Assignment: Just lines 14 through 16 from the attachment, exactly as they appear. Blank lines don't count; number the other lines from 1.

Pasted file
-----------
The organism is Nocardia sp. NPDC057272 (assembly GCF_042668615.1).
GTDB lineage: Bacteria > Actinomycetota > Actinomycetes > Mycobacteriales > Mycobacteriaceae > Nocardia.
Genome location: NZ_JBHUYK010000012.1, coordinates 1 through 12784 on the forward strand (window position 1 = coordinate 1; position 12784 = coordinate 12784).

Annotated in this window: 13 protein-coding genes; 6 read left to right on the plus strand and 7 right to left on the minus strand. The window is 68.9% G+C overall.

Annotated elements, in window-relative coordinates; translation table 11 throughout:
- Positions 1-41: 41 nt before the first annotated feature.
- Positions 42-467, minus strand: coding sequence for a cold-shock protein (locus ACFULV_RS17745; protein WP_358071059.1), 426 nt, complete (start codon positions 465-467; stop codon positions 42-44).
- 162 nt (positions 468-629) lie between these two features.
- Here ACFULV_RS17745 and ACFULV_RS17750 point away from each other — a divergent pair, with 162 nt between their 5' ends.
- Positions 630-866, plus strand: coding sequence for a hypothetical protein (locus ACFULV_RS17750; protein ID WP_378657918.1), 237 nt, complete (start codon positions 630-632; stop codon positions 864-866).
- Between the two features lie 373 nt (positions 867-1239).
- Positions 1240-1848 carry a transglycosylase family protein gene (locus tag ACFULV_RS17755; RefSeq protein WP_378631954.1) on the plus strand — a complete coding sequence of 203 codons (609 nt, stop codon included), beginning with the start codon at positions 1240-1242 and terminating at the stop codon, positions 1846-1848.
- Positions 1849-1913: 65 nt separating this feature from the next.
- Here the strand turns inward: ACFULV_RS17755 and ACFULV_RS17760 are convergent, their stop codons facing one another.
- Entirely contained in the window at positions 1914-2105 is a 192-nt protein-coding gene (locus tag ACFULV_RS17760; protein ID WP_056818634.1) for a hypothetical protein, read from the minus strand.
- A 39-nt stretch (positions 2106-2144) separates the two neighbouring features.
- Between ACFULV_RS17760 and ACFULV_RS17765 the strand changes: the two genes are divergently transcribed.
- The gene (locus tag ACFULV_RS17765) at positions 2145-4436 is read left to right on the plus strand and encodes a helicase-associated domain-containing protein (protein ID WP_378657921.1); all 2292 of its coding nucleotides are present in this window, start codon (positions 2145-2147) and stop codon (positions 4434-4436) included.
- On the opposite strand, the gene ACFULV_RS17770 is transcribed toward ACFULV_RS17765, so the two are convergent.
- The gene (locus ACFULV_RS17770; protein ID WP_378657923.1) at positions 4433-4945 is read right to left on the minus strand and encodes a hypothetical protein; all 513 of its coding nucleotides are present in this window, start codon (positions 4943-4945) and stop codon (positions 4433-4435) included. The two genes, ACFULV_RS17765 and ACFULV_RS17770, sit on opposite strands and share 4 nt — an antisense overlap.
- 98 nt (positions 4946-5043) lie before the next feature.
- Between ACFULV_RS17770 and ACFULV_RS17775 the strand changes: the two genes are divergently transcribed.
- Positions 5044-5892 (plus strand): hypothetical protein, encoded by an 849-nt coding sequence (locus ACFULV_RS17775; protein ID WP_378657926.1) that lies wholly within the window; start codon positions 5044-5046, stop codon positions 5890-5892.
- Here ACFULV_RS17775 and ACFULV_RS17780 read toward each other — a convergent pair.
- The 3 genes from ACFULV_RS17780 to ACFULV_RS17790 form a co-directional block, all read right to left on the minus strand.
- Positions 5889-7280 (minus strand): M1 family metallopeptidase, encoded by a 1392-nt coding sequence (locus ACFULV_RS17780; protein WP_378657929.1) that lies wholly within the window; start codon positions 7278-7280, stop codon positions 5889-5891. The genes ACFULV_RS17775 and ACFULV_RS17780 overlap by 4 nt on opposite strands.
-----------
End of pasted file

- Here the strand turns inward: ACFULV_RS17755 and ACFULV_RS17760 are convergent, their stop codons facing one another.
- Entirely contained in the window at positions 1914-2105 is a 192-nt protein-coding gene (locus tag ACFULV_RS17760; protein ID WP_056818634.1) for a hypothetical protein, read from the minus strand.
- A 39-nt stretch (positions 2106-2144) separates the two neighbouring features.